But I had been doing this organic inspections in the region including Zambia. And they offered me a job.

Oskar
Is it at the agricultural center where you are working now?

Bridget
Not quite where am working now. At first, it was for the organic association, and at the time in Zimbabwe it was the beginning of the land relinquishing and a very anti-white environment which would have been alright, except the fact that my children who were adopted felt threatened.

Oskar
So you’ve got black kids?

Bridget
Yes. So I thought as I’ve been offered a job in Zambia, let’s go to Zambia. They finished their schooling in Zambia and it’s very hard to leave now because I feel like a very part of the country.

Oskar
In Zambia is there less friction between its black and white people?

Bridget
I think there is less friction. Although even in Zimbabwe there’s little to no friction anymore between the blacks and the whites.

Oskar
That’s good to hear.

Bridget
That’s been like that in the people for a long time. Even in Zambia, I’m not saying that I think it’s wrong, but there is a feeling among the people that makes them not enjoy being managed by whites. That colonial experience is still something that’s fresh.

Oskar
Sometimes when you speak to white South Africans, they say that that’s going a little too far…

Bridget
Well, I don’t know if it’s gone far but the problem has been corruption. I think that certain people get into leadership, I don’t know if it’s because absolute power corrupts but corruption does seem to be the problem and it’s like the people in leadership don’t even care. As they amass wealth, the people are suffering.

Oskar
Let’s move on to the next topic. So we were talking about organic food. In the store when we buy organic food, for instance, my father would say that he thinks “organic” is just a marketing scam. That some big brands are just putting organic stamps on foods so that they can sell more. But when I talked to you and how you worked with farmers, I can really see how important this is. So can you share a little bit of how the certification for organic farming works in Zambia and Africa?

Bridget
I became an organic inspector in year 2000.

Oskar
In Zimbabwe then?

Bridget
I was still in Zimbabwe.

Oskar
Who did you work for? Did you work for the government?

Bridget
No. I worked for a French organic certification company called “Ecocert”.

Oskar
Okay.

Bridget
And at the time, there was a growing number of organic client for Ecocert in Zambia in particular. That’s why I was probably recruited and then I became the person that they would send to the regions like Mozambique and Namibia to inspect the farms.

But what I always tell people is that they should be organically certified only if the market is demanding it. And the reason why markets demand it, is because they want to be sure that it is really organically certified. Because their customers are asking for a reason and that’s usually a health reason.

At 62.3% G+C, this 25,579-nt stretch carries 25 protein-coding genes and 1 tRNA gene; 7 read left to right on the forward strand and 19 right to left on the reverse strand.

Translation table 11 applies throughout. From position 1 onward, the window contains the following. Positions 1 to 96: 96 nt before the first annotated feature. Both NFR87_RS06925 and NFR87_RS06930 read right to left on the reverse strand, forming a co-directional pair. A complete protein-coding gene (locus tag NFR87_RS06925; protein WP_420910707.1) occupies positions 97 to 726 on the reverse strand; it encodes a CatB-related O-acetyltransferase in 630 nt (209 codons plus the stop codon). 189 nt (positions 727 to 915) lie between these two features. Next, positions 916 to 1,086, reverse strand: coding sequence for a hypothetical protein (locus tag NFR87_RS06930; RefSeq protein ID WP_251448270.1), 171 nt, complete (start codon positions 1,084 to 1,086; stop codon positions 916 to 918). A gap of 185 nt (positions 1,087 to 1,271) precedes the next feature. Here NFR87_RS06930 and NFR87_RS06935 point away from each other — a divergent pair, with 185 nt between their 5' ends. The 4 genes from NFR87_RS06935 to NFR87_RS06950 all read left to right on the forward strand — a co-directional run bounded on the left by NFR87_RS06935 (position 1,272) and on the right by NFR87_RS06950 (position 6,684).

And the further you’re away from where it’s being produced, the more likely you are to need a certification to purchase. But it’s an inexpensive process and that’s partly why the amount of certified products is higher. But at the same time, there are a number of people who take advantage of organic certification to make more money.

And even if those people are organically certified, very often they do it reluctantly. And as an inspector, I saw that they make sure they’re just meeting all the minimum requirements. But why being organic is good is because you believe in how nature was designed to do things without poisoning the environment because the natural processes are complex and very interesting.

Oskar
So organic produce it’s not only healthier, but it also contributes to a sustainable nature. So it’s bigger than your own personal health.

Is there a global definition of organic? Like what does it mean? Does it just mean no pesticide or is there anything else? Is there a global baseline for becoming organically certified?

Bridget
Yes. There are several regulations. For instance, we have the EU regulation, the US regulation and the Japanese regulation. But they all are pretty much interchangeable.

There is the International Standard Federation of Organic Agricultural Movement: “IFOAM”. They draft standards which are done in that it can be adapted to your own country. Some things might be a little different in your country but you can still adapt them. There is also an emerging type of certification supported by IFOAM which is called “Participatory Guaranty System”. That one is more for small-scale farmers or group, to be the owners of their own certification rather than have someone who they don’t know come in or them involving stakeholders in their certification and that’s particularly for the local market.

Oskar
When the small scale farmers become organically certified, do they also make more money? Because I think for the individual farmers survival is their first and foremost priority and not my health. Do they see that they can actually make better business when they go organic?

Bridget
Not necessarily.

Oskar